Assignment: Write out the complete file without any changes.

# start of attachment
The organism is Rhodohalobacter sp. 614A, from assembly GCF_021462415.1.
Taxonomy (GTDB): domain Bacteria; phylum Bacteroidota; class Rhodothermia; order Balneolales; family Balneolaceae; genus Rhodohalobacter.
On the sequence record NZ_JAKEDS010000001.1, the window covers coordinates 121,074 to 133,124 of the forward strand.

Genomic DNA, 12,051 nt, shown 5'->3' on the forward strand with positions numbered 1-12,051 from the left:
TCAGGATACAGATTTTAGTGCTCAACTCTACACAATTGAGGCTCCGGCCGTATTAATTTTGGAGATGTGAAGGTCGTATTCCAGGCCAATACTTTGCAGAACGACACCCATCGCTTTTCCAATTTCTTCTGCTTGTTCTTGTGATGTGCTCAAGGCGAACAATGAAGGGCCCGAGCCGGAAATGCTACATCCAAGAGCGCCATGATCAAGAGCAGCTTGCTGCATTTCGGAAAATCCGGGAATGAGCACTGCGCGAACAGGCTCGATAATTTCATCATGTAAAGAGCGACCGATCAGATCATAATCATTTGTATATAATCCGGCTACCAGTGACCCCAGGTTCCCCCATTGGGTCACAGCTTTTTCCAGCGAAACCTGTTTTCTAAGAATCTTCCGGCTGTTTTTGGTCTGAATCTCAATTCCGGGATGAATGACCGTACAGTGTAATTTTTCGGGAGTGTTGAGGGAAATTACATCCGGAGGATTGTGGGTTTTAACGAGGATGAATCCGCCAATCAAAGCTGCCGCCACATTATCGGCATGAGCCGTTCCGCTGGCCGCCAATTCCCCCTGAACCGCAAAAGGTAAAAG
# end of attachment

The organism is Rhodohalobacter sp. 614A, from assembly GCF_021462415.1.
Taxonomy (GTDB): domain Bacteria; phylum Bacteroidota; class Rhodothermia; order Balneolales; family Balneolaceae; genus Rhodohalobacter.
On the sequence record NZ_JAKEDS010000001.1, the window covers coordinates 121,074 to 133,124 of the forward strand.

Genomic DNA, 12,051 nt, shown 5'->3' on the forward strand with positions numbered 1-12,051 from the left:
TCAGGATACAGATTTTAGTGCTCAACTCTACACAATTGAGGCTCCGGCCGTATTAATTTTGGAGATGTGAAGGTCGTATTCCAGGCCAATACTTTGCAGAACGACACCCATCGCTTTTCCAATTTCTTCTGCTTGTTCTTGTGATGTGCTCAAGGCGAACAATGAAGGGCCCGAGCCGGAAATGCTACATCCAAGAGCGCCATGATCAAGAGCAGCTTGCTGCATTTCGGAAAATCCGGGAATGAGCACTGCGCGAACAGGCTCGATAATTTCATCATGTAAAGAGCGACCGATCAGATCATAATCATTTGTATATAATCCGGCTACCAGTGACCCCAGGTTCCCCCATTGGGTCACAGCTTTTTCCAGCGAAACCTGTTTTCTAAGAATCTTCCGGCTGTTTTTGGTCTGAATCTCAATTCCGGGATGAATGACCGTACAGTGTAATTTTTCGGGAGTGTTGAGGGAAATTACATCCGGAGGATTGTGGGTTTTAACGAGGATGAATCCGCCAATCAAAGCTGCCGCCACATTATCGGCATGAGCCGTTCCGCTGGCCGCCAATTCCCCCTGAACCGCAAAAGGTAAAAG